Allan C. Carlson and Paul T. Mero, The Natural Family: A Manifesto (Dallas: Spence Publishing Company, 2007); paperback ed., The Natural Family: Bulwark of Liberty (Transaction Publishers, 2008)
An essay appearing in the March 2005 issue of The Family in America has attracted growing attention. Entitled “The Natural Family: A Manifesto,” it was co-authored by Drs. Allan C. Carlson* and Paul T. Mero. They are the presidents of two nonprofit think-tanks addressing matters of public policy in relation to family values: Carlson directs the Howard Center for Family, Religion, and Society; Mero heads the Sutherland Institute. Supporters of their manifesto include the town of Kanab, Utah, which formally adopted the “vision” section, and the World Congress of Families, which, under Carlson’s leadership as international secretary, has held several global conferences calling for all nations to protect the family in accord with natural law. Carlson and Mero have expanded their original essay into a book, The Natural Family: A Manifesto (2007), which boldly presents the family as more fundamental to society than any alternative unit—whether church or government, corporation or individual.
Their vision is both timely and controversial. The transition from agrarianism to industrialism—now complete in “developed” nations and still in progress in “developing” nations—has placed tremendous strain on the family’s ability to fulfill its time-honored functions of childrearing and economic production. Economic productivity has been relocated to other spheres (the corporation in capitalist societies, or the state in socialist ones), and procreation has been redefined as a burden rather than a blessing. Moreover, marriage itself is succumbing to pressures for redefinition, as surrogate institutions now seek to fulfill its fundamental purposes and married life loses the value it once had. Lifelong commitment has given way to “no fault” divorce; intrinsically non-procreative partners (homosexuals) now are accorded “marriage” recognition by some U.S. states; and, even heterosexual couples have become accustomed to viewing childbearing and childrearing as optional features that may be avoided by contraception or abortion, or delegated to others through daycare and mass schooling. This post-family social order and the public policies undergirding it draw support from a myriad of philosophical and religious trends that became dominant by the mid twentieth century.
[Carlson and Mero] provide a road map for transcending the religious-secular divide in America’s so called ‘culture wars’ by defending the family in terms of natural law, rather than sectarian doctrine, agnostic ideology, or postmodern whims.
Of course, none of this is news. Or, more precisely, all of this is news—hotly contested news that TV viewers, radio listeners, and web surfers know all too well. Carlson and Mero, however, offer a fresh perspective from which to analyze these debates. Specifically, they provide a road map for transcending the religious-secular divide in America’s so called “culture wars” by defending the family in terms of natural law, rather than sectarian doctrine, agnostic ideology, or postmodern whims. Moreover, they more readily exercise the virtue of self-criticism than many of the partisans in the culture war. Though sympathetic in part to the Religious Right, they also lay significant blame upon the Religious Right for the downfall of the natural family’s role in American public life.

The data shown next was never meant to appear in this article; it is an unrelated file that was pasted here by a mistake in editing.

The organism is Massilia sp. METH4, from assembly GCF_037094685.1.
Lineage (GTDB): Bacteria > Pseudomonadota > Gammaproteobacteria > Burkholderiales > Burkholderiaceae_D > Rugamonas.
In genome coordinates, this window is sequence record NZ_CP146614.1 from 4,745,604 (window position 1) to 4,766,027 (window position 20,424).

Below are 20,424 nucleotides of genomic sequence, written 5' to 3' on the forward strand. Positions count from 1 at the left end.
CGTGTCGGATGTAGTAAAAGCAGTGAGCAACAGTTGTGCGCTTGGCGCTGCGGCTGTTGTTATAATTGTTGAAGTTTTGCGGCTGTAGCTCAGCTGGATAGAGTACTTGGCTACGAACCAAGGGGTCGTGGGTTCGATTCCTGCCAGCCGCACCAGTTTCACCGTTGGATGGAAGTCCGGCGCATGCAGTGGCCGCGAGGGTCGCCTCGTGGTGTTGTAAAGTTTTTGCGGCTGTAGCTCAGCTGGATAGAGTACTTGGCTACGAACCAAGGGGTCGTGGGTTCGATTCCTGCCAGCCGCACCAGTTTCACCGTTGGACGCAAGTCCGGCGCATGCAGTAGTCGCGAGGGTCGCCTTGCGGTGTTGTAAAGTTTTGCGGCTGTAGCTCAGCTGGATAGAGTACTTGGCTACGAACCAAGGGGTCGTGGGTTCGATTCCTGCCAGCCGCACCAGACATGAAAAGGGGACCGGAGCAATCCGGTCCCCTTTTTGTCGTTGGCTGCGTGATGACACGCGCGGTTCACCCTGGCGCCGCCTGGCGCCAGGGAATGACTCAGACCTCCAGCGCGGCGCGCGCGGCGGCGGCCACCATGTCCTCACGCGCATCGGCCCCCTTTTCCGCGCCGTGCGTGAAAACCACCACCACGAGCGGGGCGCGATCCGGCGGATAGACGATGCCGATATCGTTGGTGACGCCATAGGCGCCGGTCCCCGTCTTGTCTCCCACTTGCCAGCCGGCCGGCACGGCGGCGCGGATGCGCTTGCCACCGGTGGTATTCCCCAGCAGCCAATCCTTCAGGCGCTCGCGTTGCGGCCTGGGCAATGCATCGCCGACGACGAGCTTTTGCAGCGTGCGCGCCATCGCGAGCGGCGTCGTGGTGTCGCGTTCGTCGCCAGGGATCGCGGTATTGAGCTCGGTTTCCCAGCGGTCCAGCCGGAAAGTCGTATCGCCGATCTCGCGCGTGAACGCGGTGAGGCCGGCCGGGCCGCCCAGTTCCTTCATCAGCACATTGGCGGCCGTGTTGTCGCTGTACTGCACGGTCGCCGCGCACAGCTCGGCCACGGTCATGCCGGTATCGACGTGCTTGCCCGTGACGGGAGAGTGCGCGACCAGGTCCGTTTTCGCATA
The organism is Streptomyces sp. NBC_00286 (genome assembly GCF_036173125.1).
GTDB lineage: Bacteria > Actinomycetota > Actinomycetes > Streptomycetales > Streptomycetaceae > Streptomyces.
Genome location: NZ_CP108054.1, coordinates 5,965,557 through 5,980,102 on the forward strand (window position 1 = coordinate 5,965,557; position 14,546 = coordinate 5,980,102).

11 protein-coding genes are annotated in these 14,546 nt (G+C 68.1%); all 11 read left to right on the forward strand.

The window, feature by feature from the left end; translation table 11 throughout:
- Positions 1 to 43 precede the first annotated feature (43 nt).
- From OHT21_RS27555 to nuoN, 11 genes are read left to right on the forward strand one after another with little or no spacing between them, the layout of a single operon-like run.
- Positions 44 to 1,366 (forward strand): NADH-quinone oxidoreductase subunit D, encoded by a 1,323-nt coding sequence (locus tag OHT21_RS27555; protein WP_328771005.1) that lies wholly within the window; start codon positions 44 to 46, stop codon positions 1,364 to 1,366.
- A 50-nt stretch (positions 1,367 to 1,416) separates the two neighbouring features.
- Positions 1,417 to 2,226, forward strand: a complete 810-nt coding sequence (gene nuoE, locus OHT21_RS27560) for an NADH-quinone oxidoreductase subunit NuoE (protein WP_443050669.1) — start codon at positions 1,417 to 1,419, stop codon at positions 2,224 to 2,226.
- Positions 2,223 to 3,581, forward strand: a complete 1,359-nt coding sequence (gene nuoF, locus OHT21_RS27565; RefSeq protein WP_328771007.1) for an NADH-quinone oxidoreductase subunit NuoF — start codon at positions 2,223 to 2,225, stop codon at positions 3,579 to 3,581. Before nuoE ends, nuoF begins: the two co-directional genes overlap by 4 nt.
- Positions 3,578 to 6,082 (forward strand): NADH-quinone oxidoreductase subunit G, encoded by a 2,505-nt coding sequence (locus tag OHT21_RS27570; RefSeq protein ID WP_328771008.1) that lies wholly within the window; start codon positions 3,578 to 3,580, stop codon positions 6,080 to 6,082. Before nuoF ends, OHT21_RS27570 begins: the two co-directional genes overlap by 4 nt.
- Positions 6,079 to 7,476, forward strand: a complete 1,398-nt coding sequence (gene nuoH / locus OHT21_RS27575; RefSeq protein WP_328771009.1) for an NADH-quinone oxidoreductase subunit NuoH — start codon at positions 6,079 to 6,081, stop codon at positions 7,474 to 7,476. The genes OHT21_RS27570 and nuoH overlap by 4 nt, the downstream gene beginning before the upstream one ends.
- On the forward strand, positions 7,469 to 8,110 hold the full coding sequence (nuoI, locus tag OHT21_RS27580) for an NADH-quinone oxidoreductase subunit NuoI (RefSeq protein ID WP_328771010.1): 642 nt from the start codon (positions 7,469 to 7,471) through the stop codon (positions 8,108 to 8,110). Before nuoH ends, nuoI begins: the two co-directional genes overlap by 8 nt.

What, then, is the “natural family,” why has it been weakened, and how do Carlson and Mero propose to strengthen it?
The term “natural” refers to natural law—the self-evident moral purposes embedded in human nature (presumably by the Creator, but without too much religious specificity being required for grasping the basic idea). The “natural family,” then, is “part of the created order, imprinted on our natures, the source of bountiful joy, the fountain of new life, the bulwark of ordered liberty” (6). When a man and woman unite themselves in love, they enjoy the potential for conceiving offspring; their children will have the highest likelihood of success if the parents commit themselves to a lifelong union with each other; hence, a family is formed and the family’s continued existence is important. A culture firmly rooted on the family envisions “the home built on marriage as the source of true political sovereignty, the fountain of democracy” (12).
By emphasizing the family as the foundation of society, Carlson and Mero echo Luther’s Large Catechism with regard to the Fourth Commandment and part ways from both libertarians on the right and socialists on the left.
By emphasizing the family as the foundation of society, Carlson and Mero echo Luther’s Large Catechism with regard to the Fourth Commandment and part ways from both libertarians on the right and socialists on the left. For example, they fault the English philosopher John Locke (1632-1704), who has inspired much of libertarian political thought, with overemphasizing individual rights at the expense of family relations. “Locke,” they explain, “carved out only a small place for marriage as a reasonable, temporary pact for procreation and early childrearing” (32). It was both ironic and inevitable that the Enlightenment’s liberation of individuals from their historic ties to the sometimes oppressive institutions of family and church would pave the way for “the grander oppressions of the twentieth century, whether in the ‘total states’ of National Socialism and Communism, or in the ‘welfare states’ of Western Europe, North America, and Australia-New Zealand” (36-37).